The Empty Corona Chairs and the Spare Capacity Fallacy
The Empty Corona Chairs and the Spare Capacity Fallacy by Joakim Book for American Institute for Economic Research
If we have ventured outside our homes in these corona times, we might have seen that cafés and restaurants that remain open keep some seats and tables empty. Some have put up signs asking patrons not to use every table, while others ask its guests to keep an adjacent seat unoccupied or have altogether removed tables to create additional space. Even restrooms at airports or other public areas do this, closing every other stall or urinal. Some stores keep a strict limit on the number of people browsing for goods at any given time.
We can disagree with those decisions, object to them or even ridicule them, but many establishments across the world have still implemented them under various degrees of governmental duress. They raise a contentious economic point: are our economies suddenly inundated with spare capacity?
Spare capacity is this economic idea that gets lots of purchase on the left and among fringeeconomic schools of thought. It usually gets dusted off during recessions, propping up calls for government spending for this or that (emergency) project. When an economy is in recession, the story goes, lots of labor and capital goes unused – that’s almost by definition what a recession means. If a government can get those unused resources back to producing stuff, that’s a gain for everyone at essentially no economic (i.e. opportunity) cost, as those resources were previously taken out of use. On the other hand, overheating the economy with monetary or fiscal stimulus at the top of the business cycle usually just causes prices to skyrocket, meaning that additional spending ends up taking from Peter to pay Paul, with no aggregate benefit.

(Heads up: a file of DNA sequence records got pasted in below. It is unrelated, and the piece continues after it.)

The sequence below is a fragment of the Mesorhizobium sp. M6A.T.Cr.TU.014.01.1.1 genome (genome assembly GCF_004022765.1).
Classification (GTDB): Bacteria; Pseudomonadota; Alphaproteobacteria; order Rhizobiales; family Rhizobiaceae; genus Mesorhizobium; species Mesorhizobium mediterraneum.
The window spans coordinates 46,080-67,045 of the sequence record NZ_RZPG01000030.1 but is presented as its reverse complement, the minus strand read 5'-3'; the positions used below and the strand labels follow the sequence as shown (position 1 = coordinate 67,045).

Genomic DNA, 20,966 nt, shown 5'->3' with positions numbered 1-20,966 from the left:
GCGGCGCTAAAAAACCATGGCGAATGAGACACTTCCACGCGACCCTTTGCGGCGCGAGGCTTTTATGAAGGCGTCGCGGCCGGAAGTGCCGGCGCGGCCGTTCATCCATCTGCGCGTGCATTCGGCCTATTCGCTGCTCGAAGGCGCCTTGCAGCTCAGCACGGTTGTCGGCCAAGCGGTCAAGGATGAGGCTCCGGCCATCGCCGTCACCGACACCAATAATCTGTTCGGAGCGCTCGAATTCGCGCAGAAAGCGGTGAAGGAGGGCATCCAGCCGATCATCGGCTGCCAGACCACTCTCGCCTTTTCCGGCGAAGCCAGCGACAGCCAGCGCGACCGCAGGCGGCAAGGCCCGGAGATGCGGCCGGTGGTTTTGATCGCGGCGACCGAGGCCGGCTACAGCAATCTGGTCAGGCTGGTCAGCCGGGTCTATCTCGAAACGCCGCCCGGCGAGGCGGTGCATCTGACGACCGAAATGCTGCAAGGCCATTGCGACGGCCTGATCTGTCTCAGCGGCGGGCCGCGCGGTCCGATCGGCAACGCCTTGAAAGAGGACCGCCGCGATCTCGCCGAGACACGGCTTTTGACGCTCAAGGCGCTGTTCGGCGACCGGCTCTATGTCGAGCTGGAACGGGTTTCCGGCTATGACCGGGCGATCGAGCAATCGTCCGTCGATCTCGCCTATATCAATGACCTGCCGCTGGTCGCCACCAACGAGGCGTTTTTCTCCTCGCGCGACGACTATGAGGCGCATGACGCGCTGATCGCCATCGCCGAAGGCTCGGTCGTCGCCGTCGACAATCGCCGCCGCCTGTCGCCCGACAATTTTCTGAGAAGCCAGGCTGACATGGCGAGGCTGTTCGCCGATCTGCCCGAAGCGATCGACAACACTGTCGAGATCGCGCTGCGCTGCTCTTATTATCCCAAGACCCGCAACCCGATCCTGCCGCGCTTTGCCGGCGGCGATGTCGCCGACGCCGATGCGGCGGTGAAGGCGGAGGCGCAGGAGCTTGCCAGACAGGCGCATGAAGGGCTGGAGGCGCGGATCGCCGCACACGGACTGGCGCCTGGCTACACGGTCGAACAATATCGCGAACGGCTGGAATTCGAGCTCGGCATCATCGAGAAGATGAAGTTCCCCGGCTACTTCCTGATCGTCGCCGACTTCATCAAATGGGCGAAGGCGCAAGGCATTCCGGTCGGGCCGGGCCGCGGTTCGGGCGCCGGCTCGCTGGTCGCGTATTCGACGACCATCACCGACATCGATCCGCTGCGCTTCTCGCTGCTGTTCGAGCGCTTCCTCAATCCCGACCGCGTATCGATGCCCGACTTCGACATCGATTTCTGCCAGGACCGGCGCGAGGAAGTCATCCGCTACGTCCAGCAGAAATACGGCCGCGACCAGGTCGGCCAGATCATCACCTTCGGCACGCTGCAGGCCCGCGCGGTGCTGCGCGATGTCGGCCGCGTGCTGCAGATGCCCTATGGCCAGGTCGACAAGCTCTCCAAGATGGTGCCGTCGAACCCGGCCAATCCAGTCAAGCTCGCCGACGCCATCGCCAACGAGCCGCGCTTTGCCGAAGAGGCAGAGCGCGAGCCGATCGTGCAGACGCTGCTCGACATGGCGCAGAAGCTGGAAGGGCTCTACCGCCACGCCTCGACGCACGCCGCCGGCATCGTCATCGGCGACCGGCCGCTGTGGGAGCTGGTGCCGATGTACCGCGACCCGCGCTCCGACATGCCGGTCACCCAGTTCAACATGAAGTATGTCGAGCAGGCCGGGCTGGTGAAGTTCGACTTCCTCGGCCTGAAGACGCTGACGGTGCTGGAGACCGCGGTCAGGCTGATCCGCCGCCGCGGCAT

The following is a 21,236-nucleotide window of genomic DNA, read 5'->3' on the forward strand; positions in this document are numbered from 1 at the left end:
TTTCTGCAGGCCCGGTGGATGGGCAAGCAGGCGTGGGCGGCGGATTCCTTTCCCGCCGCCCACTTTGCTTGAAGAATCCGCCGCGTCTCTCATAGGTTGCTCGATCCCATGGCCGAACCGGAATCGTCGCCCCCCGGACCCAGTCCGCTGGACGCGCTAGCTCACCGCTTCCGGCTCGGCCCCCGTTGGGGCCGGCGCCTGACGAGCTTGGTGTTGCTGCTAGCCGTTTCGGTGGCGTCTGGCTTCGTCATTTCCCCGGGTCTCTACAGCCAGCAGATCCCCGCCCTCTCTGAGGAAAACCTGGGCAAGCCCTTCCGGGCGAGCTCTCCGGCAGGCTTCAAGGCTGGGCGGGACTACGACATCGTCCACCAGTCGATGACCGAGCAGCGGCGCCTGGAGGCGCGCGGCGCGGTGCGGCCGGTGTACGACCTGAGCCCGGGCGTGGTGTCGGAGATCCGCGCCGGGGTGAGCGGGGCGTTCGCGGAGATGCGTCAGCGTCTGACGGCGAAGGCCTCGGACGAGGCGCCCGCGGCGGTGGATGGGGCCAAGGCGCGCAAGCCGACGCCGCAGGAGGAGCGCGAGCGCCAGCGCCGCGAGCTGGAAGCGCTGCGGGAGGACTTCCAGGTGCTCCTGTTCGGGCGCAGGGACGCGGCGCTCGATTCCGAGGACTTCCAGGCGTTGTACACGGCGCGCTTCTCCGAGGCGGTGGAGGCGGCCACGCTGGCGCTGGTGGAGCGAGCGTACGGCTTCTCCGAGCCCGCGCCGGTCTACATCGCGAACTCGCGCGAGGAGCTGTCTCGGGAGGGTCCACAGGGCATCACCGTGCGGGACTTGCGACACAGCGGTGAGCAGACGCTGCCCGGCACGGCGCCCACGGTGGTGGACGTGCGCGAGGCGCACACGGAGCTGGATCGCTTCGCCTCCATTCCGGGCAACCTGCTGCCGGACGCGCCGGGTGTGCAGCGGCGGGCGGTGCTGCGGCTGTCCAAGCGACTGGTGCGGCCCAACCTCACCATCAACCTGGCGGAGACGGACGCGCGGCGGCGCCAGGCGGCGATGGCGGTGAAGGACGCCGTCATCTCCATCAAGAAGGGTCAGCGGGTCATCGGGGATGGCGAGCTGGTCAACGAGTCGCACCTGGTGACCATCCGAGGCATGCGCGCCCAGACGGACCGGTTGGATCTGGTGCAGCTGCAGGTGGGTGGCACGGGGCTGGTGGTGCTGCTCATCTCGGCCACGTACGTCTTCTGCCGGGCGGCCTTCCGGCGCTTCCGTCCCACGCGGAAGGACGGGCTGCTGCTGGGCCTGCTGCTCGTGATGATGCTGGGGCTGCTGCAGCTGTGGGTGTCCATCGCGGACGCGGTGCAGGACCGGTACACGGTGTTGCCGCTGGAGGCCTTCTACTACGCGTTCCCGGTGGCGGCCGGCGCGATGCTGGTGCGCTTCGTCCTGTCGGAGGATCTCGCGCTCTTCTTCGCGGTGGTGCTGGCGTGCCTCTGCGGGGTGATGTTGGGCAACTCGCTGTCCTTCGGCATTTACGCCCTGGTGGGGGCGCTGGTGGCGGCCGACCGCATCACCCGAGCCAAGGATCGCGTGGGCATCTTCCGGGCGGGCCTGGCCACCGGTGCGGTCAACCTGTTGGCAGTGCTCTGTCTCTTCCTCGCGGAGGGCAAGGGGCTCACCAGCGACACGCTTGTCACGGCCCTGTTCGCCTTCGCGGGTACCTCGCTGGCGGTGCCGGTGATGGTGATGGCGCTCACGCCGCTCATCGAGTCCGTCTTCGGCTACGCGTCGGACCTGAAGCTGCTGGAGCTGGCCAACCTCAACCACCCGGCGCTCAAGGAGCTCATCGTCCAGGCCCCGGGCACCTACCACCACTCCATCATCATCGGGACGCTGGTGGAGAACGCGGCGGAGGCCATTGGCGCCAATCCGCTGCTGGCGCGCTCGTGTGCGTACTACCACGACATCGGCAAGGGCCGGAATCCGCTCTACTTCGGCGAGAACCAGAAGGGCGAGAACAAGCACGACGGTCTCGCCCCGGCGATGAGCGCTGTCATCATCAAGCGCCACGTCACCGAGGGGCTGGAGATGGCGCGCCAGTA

That’s not the case during recessions, according to the spare capacity argument. This seemingly harmless theoretical (and empirically pretty accurate) idea solves a major problem for left-leaning economists. For if our economy is below capacity – and all production of goods and services is merely some undifferentiated blub of “output” – any increase in spending through fiscal or monetary stimulus is a free lunch. We can, without downsides, increase economic activity, have higher employment, and higher incomes for the aggregate economy. We can have nice things.
This sounds too good to be true – mostly because it is.